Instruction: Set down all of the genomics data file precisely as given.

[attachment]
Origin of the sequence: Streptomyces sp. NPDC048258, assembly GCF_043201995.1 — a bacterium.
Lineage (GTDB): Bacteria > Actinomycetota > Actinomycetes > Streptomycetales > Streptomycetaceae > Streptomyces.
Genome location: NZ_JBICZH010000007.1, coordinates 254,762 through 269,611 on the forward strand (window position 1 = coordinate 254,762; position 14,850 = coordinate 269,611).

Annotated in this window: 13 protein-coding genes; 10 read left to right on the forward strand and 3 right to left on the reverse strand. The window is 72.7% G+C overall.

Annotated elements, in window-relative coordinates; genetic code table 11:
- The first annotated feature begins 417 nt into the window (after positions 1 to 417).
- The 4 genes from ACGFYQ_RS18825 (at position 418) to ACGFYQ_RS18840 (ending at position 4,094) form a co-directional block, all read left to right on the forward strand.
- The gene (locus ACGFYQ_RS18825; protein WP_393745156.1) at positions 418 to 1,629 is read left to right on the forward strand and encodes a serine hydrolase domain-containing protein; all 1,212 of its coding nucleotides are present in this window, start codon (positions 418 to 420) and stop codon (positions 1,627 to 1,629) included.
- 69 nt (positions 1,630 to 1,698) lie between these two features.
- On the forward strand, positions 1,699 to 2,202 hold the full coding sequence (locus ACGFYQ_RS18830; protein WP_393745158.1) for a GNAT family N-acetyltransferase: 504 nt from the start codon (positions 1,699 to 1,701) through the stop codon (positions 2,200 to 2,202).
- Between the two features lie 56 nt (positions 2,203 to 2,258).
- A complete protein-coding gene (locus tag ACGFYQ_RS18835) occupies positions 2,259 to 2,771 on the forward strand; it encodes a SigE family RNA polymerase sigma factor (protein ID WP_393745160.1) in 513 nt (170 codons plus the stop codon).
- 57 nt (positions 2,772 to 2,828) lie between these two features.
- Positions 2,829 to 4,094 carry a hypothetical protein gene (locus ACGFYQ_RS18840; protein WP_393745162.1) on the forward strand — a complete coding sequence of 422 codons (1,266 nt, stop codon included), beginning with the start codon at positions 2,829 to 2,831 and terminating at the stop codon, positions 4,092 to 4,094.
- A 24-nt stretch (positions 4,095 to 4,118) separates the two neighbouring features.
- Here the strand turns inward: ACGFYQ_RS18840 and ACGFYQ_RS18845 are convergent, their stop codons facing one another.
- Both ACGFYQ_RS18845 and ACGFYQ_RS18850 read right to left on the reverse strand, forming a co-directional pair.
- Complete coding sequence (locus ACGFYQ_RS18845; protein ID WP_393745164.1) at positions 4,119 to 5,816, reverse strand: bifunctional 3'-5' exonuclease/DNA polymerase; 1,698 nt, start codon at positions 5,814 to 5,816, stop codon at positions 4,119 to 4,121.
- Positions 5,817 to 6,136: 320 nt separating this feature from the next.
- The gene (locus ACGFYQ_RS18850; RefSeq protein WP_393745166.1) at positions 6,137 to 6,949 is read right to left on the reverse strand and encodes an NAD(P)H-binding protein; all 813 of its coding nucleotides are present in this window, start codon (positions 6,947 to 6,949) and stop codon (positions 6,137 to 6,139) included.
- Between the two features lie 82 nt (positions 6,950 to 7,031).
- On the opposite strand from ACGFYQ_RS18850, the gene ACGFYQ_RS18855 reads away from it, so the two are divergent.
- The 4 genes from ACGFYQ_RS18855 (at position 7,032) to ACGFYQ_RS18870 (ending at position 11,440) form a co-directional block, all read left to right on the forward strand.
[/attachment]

Origin of the sequence: Streptomyces sp. NPDC048258, assembly GCF_043201995.1 — a bacterium.
Lineage (GTDB): Bacteria > Actinomycetota > Actinomycetes > Streptomycetales > Streptomycetaceae > Streptomyces.
Genome location: NZ_JBICZH010000007.1, coordinates 254,762 through 269,611 on the forward strand (window position 1 = coordinate 254,762; position 14,850 = coordinate 269,611).

Annotated in this window: 13 protein-coding genes; 10 read left to right on the forward strand and 3 right to left on the reverse strand. The window is 72.7% G+C overall.

Annotated elements, in window-relative coordinates; genetic code table 11:
- The first annotated feature begins 417 nt into the window (after positions 1 to 417).
- The 4 genes from ACGFYQ_RS18825 (at position 418) to ACGFYQ_RS18840 (ending at position 4,094) form a co-directional block, all read left to right on the forward strand.
- The gene (locus ACGFYQ_RS18825; protein WP_393745156.1) at positions 418 to 1,629 is read left to right on the forward strand and encodes a serine hydrolase domain-containing protein; all 1,212 of its coding nucleotides are present in this window, start codon (positions 418 to 420) and stop codon (positions 1,627 to 1,629) included.
- 69 nt (positions 1,630 to 1,698) lie between these two features.
- On the forward strand, positions 1,699 to 2,202 hold the full coding sequence (locus ACGFYQ_RS18830; protein WP_393745158.1) for a GNAT family N-acetyltransferase: 504 nt from the start codon (positions 1,699 to 1,701) through the stop codon (positions 2,200 to 2,202).
- Between the two features lie 56 nt (positions 2,203 to 2,258).
- A complete protein-coding gene (locus tag ACGFYQ_RS18835) occupies positions 2,259 to 2,771 on the forward strand; it encodes a SigE family RNA polymerase sigma factor (protein ID WP_393745160.1) in 513 nt (170 codons plus the stop codon).
- 57 nt (positions 2,772 to 2,828) lie between these two features.
- Positions 2,829 to 4,094 carry a hypothetical protein gene (locus ACGFYQ_RS18840; protein WP_393745162.1) on the forward strand — a complete coding sequence of 422 codons (1,266 nt, stop codon included), beginning with the start codon at positions 2,829 to 2,831 and terminating at the stop codon, positions 4,092 to 4,094.
- A 24-nt stretch (positions 4,095 to 4,118) separates the two neighbouring features.
- Here the strand turns inward: ACGFYQ_RS18840 and ACGFYQ_RS18845 are convergent, their stop codons facing one another.
- Both ACGFYQ_RS18845 and ACGFYQ_RS18850 read right to left on the reverse strand, forming a co-directional pair.
- Complete coding sequence (locus ACGFYQ_RS18845; protein ID WP_393745164.1) at positions 4,119 to 5,816, reverse strand: bifunctional 3'-5' exonuclease/DNA polymerase; 1,698 nt, start codon at positions 5,814 to 5,816, stop codon at positions 4,119 to 4,121.
- Positions 5,817 to 6,136: 320 nt separating this feature from the next.
- The gene (locus ACGFYQ_RS18850; RefSeq protein WP_393745166.1) at positions 6,137 to 6,949 is read right to left on the reverse strand and encodes an NAD(P)H-binding protein; all 813 of its coding nucleotides are present in this window, start codon (positions 6,947 to 6,949) and stop codon (positions 6,137 to 6,139) included.
- Between the two features lie 82 nt (positions 6,950 to 7,031).
- On the opposite strand from ACGFYQ_RS18850, the gene ACGFYQ_RS18855 reads away from it, so the two are divergent.
- The 4 genes from ACGFYQ_RS18855 (at position 7,032) to ACGFYQ_RS18870 (ending at position 11,440) form a co-directional block, all read left to right on the forward strand.